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VIOLENT thunderstorms lash Massachusetts for second day

Updated:
BOSTON (AP) _ Violent thunderstorms provided a weekend of wild weather in Massachusetts, knocking out electricity, snapping trees and bringing rain and hailstones up to an inch in diameter.

The storms Saturday and Sunday damaged homes from Greenfield in the northwest to Topsfield in the northeastern corner of the state, and unleashed lightning that sparked house fires. Natick firefighters answered a total of seven lightning strikes over the weekend.

A total of about 48,000 customers lost power across the state Sunday.

Wind gusts ranged from about 30 to 60 miles per hour, knocking down trees 3 feet in diameter on Main Street in the town of Orange. In Methuen, 1-inch hailstones were reported. In Fitchburg, more than 2 inches of rain fell in less than three hours Sunday afternoon.

The hardest-hit areas included Worcester, Middlesex and Essex counties, according to the National Weather Service.

National Grid, which includes Massachusetts Electric Co., Narragansett Electric Co., Granite State Electric Co. and Nantucket Electric Co., reported about 24,000 customers without power at the peak of the second storm, about 6 p.m. The majority were in central and southeastern Massachusetts and the Merrimack Valley, according to Amy Atwood, spokeswoman for the Grid.

As of 6 a.m. Monday, she said there were only about 900 customers still affected by scattered outages.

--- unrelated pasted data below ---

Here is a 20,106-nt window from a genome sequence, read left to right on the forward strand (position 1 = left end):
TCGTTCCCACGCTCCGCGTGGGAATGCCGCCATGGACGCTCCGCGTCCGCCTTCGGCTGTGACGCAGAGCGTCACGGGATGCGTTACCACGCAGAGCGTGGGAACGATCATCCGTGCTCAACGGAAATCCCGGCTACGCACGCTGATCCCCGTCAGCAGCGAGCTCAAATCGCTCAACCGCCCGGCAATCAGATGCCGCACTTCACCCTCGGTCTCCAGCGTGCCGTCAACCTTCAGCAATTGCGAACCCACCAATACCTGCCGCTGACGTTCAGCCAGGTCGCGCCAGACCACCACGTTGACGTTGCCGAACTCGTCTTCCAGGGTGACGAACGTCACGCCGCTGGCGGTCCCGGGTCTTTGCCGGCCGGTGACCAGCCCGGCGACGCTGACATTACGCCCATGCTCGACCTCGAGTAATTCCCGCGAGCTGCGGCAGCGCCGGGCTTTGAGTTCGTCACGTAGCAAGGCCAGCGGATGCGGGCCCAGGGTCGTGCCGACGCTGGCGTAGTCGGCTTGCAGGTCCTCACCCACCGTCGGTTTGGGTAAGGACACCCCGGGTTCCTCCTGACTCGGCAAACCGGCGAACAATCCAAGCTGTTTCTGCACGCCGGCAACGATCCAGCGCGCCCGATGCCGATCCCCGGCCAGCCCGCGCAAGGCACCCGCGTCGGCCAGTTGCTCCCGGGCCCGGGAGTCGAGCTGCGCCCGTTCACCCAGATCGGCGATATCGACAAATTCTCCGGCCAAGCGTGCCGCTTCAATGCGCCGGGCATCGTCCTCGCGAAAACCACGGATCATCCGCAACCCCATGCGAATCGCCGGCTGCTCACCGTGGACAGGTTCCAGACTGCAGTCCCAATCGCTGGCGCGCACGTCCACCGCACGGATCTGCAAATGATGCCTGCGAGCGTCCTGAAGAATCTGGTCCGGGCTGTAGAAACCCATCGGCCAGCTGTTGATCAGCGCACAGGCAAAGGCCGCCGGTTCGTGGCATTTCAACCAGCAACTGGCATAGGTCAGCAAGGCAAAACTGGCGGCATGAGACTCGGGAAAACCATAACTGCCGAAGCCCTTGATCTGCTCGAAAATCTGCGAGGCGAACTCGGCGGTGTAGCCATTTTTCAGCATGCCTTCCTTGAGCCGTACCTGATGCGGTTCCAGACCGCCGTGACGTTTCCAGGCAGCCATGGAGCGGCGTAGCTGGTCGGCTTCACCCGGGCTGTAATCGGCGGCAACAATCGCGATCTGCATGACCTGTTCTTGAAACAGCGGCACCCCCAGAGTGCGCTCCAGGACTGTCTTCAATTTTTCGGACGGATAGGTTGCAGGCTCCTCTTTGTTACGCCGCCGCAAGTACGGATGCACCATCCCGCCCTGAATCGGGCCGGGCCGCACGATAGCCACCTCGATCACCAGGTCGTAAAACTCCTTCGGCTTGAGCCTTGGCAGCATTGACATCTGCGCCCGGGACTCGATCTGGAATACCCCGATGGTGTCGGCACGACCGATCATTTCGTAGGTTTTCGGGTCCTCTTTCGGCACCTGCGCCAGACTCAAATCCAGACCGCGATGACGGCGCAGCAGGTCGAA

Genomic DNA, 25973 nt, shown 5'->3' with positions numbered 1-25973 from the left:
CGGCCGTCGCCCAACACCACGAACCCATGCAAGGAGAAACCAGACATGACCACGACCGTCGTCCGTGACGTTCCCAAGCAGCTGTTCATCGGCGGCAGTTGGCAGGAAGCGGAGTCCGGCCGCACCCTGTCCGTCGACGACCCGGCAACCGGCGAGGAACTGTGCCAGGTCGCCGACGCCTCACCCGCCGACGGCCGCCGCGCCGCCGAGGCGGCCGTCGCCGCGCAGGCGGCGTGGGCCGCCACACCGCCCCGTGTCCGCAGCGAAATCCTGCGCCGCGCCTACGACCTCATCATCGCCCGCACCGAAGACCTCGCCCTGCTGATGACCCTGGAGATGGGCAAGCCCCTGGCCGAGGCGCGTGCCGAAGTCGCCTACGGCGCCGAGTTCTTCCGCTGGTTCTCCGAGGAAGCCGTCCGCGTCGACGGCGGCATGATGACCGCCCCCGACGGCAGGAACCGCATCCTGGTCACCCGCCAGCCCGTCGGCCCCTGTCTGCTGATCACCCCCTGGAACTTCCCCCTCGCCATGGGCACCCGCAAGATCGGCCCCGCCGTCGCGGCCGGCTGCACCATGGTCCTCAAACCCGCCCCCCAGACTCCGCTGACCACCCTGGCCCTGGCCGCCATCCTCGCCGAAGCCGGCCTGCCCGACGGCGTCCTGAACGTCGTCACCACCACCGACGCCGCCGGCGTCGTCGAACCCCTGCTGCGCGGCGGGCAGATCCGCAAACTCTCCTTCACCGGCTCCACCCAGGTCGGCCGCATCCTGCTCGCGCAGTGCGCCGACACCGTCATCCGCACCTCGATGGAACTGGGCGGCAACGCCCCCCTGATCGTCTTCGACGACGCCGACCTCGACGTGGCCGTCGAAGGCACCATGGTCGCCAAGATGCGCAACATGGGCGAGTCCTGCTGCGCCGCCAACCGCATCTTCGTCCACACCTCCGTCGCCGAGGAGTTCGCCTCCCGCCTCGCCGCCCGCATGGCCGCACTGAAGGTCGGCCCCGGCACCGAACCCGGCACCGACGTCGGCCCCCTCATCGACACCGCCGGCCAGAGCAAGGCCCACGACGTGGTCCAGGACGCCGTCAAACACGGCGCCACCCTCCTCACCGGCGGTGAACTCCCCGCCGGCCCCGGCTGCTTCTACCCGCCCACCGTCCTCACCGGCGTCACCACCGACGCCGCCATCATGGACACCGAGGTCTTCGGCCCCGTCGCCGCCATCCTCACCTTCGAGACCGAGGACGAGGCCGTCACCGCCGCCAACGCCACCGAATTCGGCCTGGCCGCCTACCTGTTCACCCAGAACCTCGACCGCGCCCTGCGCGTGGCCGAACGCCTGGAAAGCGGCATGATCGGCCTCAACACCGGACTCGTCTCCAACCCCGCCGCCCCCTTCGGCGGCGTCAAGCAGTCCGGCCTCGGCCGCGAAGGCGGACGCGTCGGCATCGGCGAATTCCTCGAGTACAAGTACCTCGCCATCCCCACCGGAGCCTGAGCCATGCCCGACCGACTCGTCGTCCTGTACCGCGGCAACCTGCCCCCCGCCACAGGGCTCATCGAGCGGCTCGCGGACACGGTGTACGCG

NStar reported 12,000 outages the peak, with less than 500 still without power by Monday morning.

Western Massachusetts Electric had about 12,000 customers without power at the peak of the storm, and about 175 still without power by 6 a.m. Monday.

Pittsfield and Springfield had the most outages, said WMECO spokeswoman Denise Vogel.

Lightning strikes on Sunday sparked a house fire in Stow, a barn fire in Essex and ignited a church steeple in Natick.

Natick Fire Chief Mike Slattery said firefighters doused the fire in the steeple of the St. Mary's Albanian Orthodox Church within about 20 minutes.

Sunday's storm moved off-coast by about 7:30 p.m., and the forecast for Monday throughout the state was sunny skies, breezy and highs in the 70s.

Strong winds Saturday left more than 40 homes in Millis damaged, according to Fire Chief Warren Champagne.

``We got real scared because it sounded like a loud whistle, then you just hear the (tree) trunks popping,'' said Myrna Rybczyk, 62, of Millis, whose kitchen roof was crushed by a falling tree. ``I had no idea what was coming.''

Lightning started a fire that burned out the second-floor office at Thayer Nursery Saturday night. The Milton Fire Department put out the fire around midnight, but not before an estimated $100,000 worth of damage was done.

Flooding and potential danger to spectators forced officials at the Tweeter Center in Mansfield to ask singer James Taylor to temporarily stop performing in the middle of his concert on Saturday.

The storms also affected two major sporting events in the state. The third round of the U.S. Senior Open at the Salem Country Club was called with 14 golfers still on the course. They continued on Sunday.

The San Jose Earthquakes vs. New England Revolution soccer game in Foxboro was postponed after the stadium lost power twice.

In Salem, N.H., lightning struck a transformer and knocked out power to part of the Rockingham Park racetrack, forcing track officials to cancel the last two races of the day.
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